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To celebrate Vikings Live, we have replaced our Roman alphabet with the runic alphabet used by the Vikings, the Scandinavian ‘Younger Futhark’. The ‘Younger Futhark’ has only 16 letters, so we have used some of the runic letters more than once or combined two runes for one Roman letter.

For an excellent introduction to runes, we recommend Martin Findell’s book published by British Museum Press.

More information about how we have ‘runified’ this site

 

Studying the cauldrons

During the course of the project each cauldron will be carefully excavated from its block of soil and carefully recorded using drawings, photography and laser scanning. This will allow both a virtual three-dimensional reconstruction andthe resconstruction of the actual vessels if they are strong enough. The cauldrons will then be stabilised and prepared for long-term storage or public display. At the same time a range of specialists at the British Museum will study the cauldrons.

Line drawing of a complete cauldron, Alexandra Baldwin
  • 1

    How were they made?

    Specialists in the study of metals at the Museum will analyse evidence for manufacture. Possible resin remains, which may have been used to seal the joins between the bands of the cauldron, will be examined to provide information about manufacture techniques and methods of construction.

  • 2

    Why were they made?

    The composition of the metal will be analysed to determine if the cauldrons were manufactured using the same metal stock. If the same metal stock was used it could indicate that the cauldrons were manufactured specifically for burial. Or, it may be that a number of existing cauldrons were collected together. We know through repairs on the iron rim that at least one of the cauldrons was used, and through excavation will determine whether the others were used as well.

  • 3

    How long were they used for?

    The cauldrons will be examined for signs of wear and repair by Museum conservators. If many of the cauldrons show evidence of repair, it would suggest they were not made especially for burial and that existing cauldrons were collected together for this purpose.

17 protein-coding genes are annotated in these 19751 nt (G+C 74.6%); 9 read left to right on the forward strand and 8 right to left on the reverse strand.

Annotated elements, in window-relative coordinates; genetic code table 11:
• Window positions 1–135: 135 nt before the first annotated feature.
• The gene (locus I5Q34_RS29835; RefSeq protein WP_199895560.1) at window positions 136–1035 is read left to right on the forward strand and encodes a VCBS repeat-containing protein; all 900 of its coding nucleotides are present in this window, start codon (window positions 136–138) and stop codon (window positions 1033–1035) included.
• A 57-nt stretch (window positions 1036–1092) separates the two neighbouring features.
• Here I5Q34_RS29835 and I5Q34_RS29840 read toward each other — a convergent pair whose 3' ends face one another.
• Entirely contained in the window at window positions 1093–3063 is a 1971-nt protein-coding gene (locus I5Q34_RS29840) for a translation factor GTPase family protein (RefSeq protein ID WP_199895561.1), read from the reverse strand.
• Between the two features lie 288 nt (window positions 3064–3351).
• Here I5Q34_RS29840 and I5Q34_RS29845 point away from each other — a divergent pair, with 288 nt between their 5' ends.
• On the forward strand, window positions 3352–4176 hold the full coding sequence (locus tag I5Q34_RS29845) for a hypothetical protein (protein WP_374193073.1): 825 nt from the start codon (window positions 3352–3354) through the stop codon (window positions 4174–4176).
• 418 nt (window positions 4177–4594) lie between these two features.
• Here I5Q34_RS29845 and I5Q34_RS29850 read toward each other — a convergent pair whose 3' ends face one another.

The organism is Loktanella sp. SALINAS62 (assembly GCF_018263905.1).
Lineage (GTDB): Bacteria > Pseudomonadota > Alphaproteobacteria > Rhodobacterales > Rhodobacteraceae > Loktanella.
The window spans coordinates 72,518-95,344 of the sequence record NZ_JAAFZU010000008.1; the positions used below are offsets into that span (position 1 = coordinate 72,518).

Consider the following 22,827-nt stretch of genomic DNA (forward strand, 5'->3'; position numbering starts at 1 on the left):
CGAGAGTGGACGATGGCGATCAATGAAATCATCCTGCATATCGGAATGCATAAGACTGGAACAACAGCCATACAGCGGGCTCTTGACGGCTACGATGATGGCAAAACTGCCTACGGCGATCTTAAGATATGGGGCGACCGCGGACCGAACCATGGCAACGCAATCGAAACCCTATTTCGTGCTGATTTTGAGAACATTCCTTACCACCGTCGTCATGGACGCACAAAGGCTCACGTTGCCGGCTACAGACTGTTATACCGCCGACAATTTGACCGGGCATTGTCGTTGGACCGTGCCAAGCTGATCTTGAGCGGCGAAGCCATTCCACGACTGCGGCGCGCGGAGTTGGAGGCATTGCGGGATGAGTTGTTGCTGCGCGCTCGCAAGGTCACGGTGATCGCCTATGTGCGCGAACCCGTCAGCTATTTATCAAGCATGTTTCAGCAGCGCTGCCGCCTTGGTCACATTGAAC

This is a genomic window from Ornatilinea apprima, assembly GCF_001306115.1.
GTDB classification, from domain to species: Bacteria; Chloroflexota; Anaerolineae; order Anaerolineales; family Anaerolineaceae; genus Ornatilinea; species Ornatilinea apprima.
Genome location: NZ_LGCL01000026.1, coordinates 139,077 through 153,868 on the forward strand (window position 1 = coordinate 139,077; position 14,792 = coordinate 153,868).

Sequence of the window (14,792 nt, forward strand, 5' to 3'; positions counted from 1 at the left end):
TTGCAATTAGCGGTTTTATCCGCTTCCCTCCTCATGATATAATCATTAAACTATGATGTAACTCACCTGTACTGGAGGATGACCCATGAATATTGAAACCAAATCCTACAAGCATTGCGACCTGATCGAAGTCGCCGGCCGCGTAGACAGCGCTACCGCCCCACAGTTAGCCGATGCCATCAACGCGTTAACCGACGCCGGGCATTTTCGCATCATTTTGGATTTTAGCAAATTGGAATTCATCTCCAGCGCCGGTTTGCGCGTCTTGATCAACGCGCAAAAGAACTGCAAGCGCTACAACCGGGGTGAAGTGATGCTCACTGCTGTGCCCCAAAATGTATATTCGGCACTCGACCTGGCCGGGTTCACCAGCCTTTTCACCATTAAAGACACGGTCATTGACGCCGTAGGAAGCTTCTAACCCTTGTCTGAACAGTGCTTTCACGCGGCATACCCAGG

• 4

    What were they used for?

    Food and other organic residues stuck to the metal will be analysed to determine what the cauldrons were used for. Soil samples from inside the cauldrons will be examined to analyse pieces of bone, plant remains and pollen that might provide evidence for the food or drinks the cauldrons were once used to cook or contain.

  • 5

    How, why and when were they deposited?

    The layout of the cauldrons in the ground will be re-constructed by conservators and illustrators. Charcoal and samples taken from cow skulls found at the bottom of the pit will be radiocarbon-dated to find out when they lived.

    It is possible that the pit was lined or that other perishable wooden vessels were also deposited. Wet sieving and flotation will be used to establish if this is true. Any pollen and seeds found using this method could also tell us what time of year the cauldrons were buried.

  • 6

    What do they tell us about Iron Age cauldrons?

    To place the finds in a wider European context it is essential to understand the social and symbolic significance of cauldrons and other Iron Age vessels. These issues will be addressed through an examination of other Iron Age cauldrons and vessels at institutions throughout the British Isles and selected institutions in Europe, looking particularly at evidence for manufacture, wear and repair.

    This study will provide a detailed catalogue of all surviving cauldrons and related vessels from Iron Age Britain and Ireland. It will reassess the existing evidence for the typology and dating of cauldrons; examine patterns in where, when and how cauldrons were deposited and provide a detailed reassessment of the social role and importance of cauldrons throughout the period.